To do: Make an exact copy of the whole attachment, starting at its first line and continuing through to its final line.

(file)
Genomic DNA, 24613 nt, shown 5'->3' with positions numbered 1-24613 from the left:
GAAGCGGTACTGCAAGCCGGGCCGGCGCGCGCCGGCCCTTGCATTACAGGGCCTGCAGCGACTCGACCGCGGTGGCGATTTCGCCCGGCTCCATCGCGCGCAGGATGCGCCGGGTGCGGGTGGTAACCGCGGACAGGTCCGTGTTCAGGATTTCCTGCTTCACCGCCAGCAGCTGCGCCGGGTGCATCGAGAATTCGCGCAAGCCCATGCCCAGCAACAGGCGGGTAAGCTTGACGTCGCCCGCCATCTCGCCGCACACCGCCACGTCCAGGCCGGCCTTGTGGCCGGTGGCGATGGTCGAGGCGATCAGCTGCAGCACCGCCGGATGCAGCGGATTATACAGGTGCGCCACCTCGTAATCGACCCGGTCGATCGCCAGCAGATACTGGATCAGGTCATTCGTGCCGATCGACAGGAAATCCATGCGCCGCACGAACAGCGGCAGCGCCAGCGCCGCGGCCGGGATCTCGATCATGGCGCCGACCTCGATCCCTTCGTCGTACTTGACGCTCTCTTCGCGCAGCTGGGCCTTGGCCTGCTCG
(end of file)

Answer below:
Genomic DNA, 24613 nt, shown 5'->3' with positions numbered 1-24613 from the left:
GAAGCGGTACTGCAAGCCGGGCCGGCGCGCGCCGGCCCTTGCATTACAGGGCCTGCAGCGACTCGACCGCGGTGGCGATTTCGCCCGGCTCCATCGCGCGCAGGATGCGCCGGGTGCGGGTGGTAACCGCGGACAGGTCCGTGTTCAGGATTTCCTGCTTCACCGCCAGCAGCTGCGCCGGGTGCATCGAGAATTCGCGCAAGCCCATGCCCAGCAACAGGCGGGTAAGCTTGACGTCGCCCGCCATCTCGCCGCACACCGCCACGTCCAGGCCGGCCTTGTGGCCGGTGGCGATGGTCGAGGCGATCAGCTGCAGCACCGCCGGATGCAGCGGATTATACAGGTGCGCCACCTCGTAATCGACCCGGTCGATCGCCAGCAGATACTGGATCAGGTCATTCGTGCCGATCGACAGGAAATCCATGCGCCGCACGAACAGCGGCAGCGCCAGCGCCGCGGCCGGGATCTCGATCATGGCGCCGACCTCGATCCCTTCGTCGTACTTGACGCTCTCTTCGCGCAGCTGGGCCTTGGCCTGCTCG